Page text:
The Kurdish administration in northeastern Syria has handed over 12 French and two Dutch orphans born to fighter families to respective government delegations, an official has said.
The children, the oldest of whom is aged 10, had been living in camps where tens of thousands of people who fled recent fighting against the Islamic State of Iraq and the Levant (ISIL or ISIS), are still housed.
Kurdish officials handed over “12 orphaned French children from IS families to a delegation from the French ministry of foreign affairs,” top foreign affairs official Abdulkarim Omar said in a statement on Monday.
He said the transfer took place in the town of Ain Issa on Sunday and added that two orphaned Dutch children were also handed over to a government delegation from the Netherlands.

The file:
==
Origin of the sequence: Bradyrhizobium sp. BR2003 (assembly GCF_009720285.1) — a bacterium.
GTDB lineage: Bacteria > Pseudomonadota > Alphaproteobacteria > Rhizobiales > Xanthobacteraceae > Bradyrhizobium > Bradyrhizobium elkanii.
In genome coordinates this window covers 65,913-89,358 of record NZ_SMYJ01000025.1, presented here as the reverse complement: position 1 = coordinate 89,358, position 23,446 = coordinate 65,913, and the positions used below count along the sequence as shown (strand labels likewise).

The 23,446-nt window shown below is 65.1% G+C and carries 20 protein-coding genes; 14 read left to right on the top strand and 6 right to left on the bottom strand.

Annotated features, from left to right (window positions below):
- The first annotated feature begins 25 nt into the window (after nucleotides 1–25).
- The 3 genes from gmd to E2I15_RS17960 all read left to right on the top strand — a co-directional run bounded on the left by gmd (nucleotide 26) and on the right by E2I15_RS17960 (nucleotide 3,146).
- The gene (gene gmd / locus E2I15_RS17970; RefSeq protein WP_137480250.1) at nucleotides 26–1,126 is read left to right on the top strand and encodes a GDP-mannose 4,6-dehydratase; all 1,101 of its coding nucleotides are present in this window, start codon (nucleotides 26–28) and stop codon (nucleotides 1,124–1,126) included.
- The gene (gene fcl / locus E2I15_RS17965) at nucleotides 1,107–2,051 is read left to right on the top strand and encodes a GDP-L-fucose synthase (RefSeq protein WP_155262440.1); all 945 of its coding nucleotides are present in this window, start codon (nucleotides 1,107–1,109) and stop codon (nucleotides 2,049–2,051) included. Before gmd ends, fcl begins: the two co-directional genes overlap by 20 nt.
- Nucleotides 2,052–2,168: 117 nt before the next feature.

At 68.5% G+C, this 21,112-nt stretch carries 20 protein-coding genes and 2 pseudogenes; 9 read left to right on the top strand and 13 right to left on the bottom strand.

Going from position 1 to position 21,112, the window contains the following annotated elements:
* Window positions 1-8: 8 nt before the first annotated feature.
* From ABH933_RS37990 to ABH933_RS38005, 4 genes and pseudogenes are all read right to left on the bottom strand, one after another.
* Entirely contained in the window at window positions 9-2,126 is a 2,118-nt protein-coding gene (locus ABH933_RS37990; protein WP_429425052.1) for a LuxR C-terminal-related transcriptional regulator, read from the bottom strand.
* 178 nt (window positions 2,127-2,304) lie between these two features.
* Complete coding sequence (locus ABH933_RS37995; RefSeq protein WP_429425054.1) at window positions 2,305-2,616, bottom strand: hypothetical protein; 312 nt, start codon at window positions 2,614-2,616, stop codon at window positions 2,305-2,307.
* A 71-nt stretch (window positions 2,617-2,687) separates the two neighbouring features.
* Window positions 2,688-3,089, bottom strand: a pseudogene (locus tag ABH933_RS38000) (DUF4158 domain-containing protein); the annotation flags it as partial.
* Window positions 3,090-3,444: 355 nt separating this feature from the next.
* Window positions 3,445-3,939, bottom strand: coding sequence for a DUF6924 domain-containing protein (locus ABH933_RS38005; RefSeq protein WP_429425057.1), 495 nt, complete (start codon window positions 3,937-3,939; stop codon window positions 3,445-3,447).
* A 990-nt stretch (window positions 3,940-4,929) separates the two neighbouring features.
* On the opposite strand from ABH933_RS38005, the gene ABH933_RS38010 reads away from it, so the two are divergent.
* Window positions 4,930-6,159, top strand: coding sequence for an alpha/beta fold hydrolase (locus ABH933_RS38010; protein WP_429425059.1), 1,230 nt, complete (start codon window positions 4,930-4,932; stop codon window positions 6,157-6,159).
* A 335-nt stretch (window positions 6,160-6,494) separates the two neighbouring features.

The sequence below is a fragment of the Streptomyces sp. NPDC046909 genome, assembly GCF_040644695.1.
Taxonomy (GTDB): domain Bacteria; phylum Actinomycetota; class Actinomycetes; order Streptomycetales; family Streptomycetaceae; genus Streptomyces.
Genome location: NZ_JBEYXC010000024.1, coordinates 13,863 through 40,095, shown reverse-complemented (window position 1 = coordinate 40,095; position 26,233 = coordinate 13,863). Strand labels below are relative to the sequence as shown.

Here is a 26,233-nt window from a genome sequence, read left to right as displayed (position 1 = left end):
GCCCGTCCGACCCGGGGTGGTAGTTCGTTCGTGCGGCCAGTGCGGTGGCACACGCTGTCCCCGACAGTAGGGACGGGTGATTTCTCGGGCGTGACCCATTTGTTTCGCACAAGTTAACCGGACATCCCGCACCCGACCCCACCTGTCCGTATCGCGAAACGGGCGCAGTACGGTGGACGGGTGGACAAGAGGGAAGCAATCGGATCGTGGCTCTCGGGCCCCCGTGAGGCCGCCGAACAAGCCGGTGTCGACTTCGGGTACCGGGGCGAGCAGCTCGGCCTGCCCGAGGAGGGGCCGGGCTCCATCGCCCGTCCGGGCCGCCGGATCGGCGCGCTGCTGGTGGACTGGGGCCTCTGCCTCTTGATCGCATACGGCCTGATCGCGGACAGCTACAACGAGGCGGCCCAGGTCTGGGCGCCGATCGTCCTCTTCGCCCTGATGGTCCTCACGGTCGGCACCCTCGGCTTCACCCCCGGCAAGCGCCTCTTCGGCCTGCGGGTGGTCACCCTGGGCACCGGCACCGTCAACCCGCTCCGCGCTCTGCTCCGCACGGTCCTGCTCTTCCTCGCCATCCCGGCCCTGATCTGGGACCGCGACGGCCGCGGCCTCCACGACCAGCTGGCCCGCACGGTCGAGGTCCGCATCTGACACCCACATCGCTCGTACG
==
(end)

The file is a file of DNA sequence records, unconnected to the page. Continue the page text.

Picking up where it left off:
The Dutch foreign ministry had yet to confirm the development.
France has one of the largest contingents of suspected fighters who were captured or turned themselves in, together with their families, in the final stages of the US-backed Kurdish assault on the last fragment of ISIL’s “caliphate”.
The proto-state eventually died in the village of Baghouz, on the banks of the Euphrates, in March this year, after a months-long US-backed Kurdish assault.
Larger than expected numbers of families emerged from the ruins of the last ISIL enclave and the fate of tens of thousands of them remains unclear.
Is it all over for ISIL in Syria?
Al Jazeera and news agencies